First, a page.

How Syed Shahul Hamid of Nagore in Tamil Nadu, India, built a bond of friendship between Indians, Malays, Chinese and others in Singapore - long after he had passed away.
THE NAGORE SHRINE AND MEMORIES OF SUFI MUSIC IN KAMPONG GELAM
A visit to Nagore Dargah, a shrine built over the tomb of the Muslim Sufi saint Syed Shahul Hameed, was one of the highlights of my recent trip to Tamil Nadu, India. I have wanted to visit it for the longest time, because of its multiple connections with Singapore, and my boyhood growing up in Kampung Gelam.
Together with its “sibling” in Penang, the handsome and identically named Nagore Dargah on Telok Ayer Street (recently converted into the Indian Muslim Heritage Centre) is an “offspring” of the main shrine in Nagore. This is a lovely town on the windswept Coromandel Coast, 321 km south of Chennai.
Syed Shahul Hameed was a 13th generation descendent of the renowned Sufi saint, Abd al-Qadir al-Jalani. He is commemorated for having performed many miracles and cured the physical affliction of King Achutappa Nayak, a 16th-century Hindu ruler of Thanjavur. His shrine is visited not just by Muslims but also many Hindus. The land that it was built on was donated by King Achutappa, and the tallest of its five minarets was built by his 18th century Hindu successor, Pratap Singh, after his prayer for a son, at the shrine, was answered. The Dargah is thus a symbol of the peaceful coexistence of Hinduism and Islam in South India.
As I stood in front of the simple but elegant shrine with its five stately minarets, I remember each year on the 9th day of Jumada al-awal on the Islamic lunar calendar, the death anniversary of the saint, and the start of the 458 year old Kanduri festival.
I remember Hamid and his curry rice stall on the five foot way along Kandahar Street, at the rear of Gedung Kuning, my childhood home. Hamid was the chief organiser of the Kanduri festival. When you see him raising the mast and hoisting the emblematic green flag, you know the festival was imminent. You will see colourful banners and flags anchored to the multi-ethnic shophouses all along Kandahar Street, the epicentre of the festival. I remember fondly the free food that was given out, something my friend Ah Chong ( son of the owner of the Hainanese coffee shop where ‘Pariaman Nasi Padang’ started ) and I regarded as one of the highlights of the festival!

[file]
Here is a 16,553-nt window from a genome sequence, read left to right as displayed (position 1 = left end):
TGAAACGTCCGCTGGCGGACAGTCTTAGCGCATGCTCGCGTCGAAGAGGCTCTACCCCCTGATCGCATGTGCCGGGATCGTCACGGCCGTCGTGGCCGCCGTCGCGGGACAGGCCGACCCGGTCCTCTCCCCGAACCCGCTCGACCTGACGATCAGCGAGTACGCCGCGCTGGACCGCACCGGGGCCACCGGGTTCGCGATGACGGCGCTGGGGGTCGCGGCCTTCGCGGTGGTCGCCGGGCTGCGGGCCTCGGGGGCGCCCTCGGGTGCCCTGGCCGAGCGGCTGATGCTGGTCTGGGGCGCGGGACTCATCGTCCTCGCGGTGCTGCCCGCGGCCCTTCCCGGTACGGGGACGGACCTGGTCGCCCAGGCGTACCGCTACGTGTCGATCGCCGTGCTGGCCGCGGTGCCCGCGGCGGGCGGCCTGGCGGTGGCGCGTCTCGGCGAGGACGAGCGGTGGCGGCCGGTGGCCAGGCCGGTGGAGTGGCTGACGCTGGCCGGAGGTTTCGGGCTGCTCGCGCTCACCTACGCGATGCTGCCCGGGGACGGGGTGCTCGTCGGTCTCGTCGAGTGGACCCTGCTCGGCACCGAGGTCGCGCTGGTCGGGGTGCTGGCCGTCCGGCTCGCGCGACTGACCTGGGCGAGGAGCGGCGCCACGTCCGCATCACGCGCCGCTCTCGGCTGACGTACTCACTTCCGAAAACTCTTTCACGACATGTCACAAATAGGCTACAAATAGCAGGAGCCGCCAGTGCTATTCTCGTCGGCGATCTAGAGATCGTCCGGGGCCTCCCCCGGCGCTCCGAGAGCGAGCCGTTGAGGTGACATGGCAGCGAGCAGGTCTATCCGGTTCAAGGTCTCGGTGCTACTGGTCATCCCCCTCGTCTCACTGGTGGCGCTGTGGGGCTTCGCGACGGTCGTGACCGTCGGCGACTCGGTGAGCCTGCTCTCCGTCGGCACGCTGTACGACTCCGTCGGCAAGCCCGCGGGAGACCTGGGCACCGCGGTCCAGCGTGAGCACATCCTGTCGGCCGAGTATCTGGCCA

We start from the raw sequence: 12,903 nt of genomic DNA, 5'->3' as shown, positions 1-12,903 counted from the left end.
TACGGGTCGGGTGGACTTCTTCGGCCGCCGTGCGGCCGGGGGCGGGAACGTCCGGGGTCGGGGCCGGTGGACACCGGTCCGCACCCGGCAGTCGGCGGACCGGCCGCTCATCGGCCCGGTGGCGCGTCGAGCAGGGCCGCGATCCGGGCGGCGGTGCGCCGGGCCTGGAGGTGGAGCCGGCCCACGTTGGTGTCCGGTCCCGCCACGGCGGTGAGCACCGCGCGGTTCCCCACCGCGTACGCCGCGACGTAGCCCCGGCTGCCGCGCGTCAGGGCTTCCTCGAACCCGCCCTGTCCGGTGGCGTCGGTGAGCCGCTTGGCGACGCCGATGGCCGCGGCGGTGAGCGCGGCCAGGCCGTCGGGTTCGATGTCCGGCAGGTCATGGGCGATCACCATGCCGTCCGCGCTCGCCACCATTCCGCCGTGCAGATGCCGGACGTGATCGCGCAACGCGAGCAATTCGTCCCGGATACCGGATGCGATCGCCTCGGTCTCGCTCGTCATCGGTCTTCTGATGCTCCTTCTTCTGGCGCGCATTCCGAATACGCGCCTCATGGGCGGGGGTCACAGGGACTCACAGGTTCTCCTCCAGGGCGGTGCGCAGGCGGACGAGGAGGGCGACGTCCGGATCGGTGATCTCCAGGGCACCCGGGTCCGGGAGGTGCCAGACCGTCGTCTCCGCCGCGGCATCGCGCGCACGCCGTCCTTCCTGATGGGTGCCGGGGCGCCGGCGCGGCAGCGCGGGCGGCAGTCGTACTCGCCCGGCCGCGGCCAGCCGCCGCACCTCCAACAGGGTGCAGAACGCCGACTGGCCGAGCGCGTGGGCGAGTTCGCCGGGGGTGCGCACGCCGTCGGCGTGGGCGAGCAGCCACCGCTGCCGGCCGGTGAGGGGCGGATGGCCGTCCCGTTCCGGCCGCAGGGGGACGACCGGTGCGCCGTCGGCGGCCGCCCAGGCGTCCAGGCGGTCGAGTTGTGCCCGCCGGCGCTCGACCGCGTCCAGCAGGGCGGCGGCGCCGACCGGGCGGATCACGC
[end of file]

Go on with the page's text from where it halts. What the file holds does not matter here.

Hamid organised the collecting of funds for the festival from his stall on Kandahar Street. He would fundraise from the various Indian Muslims ethnic groups in Kampung Gelam : Gujeratis, Malabaris, Punjabis, Bengalis, Tamils, etc. Contributions came from Hindus and Chinese as well, such as the owners of the Chinese laundrette which today has become the ‘Rumah Minang’ restaurant. These funds helped bring musicians from India to perform for three nights, singing the praises of God, His Messenger and the Sufi saint. Worshippers were absorbed in the rhythmic repetition of the name of God or His attributes, as per Sufic tradition. The audience would be entranced by the beautiful instruments, such as the nadaswaram, a wind instrument, or thavil, the percussion drum, accompanying the singers performing the Carnatic vocal style that is so much the emblem of southern India. Contributing to the intimate, festive atmosphere, Kandahar Street would be closed to vehicular traffic during the three nights of performance. simple homecoming dresses
Ah…. as the nadaswaram fades, the tranquil hum of a harmonium fills the entire street. It is followed a few moments later by the qawwali-ish vocals. Here in Kampung Gelam, nadaswaram meets qawwali. It is an uplifting emotion, and the devotee intuits the transcendence beyond dogma, and the Sufic approach to the Divine.
It was this memory of growing up with such a rich spiritual experience that was one of the principal reasons I wanted to make the trip to Tamil Nadu. I walked through the shrine, mingling among the multitude of humble followers who come to pay respect and seek the saint’s blessings. I may not be Indian, but there are so many strands of the Tamil experience woven into the braid of Kampung Gelam, that I felt a homecoming of sorts. This was brought home as I walked into a wedding solemnisation at the shrine. The couple looked Indian but they were dressed in the all too familiar Malay baju kurong, strangely transposed to its new surroundings across the Bay of Bengal. India once came to the Straits, and the Straits now comes to India, taking its form in this Singapore Indian Peranakan couple, present with their parents and relatives. Like my journey, a circle’s end has made its way back to its beginning.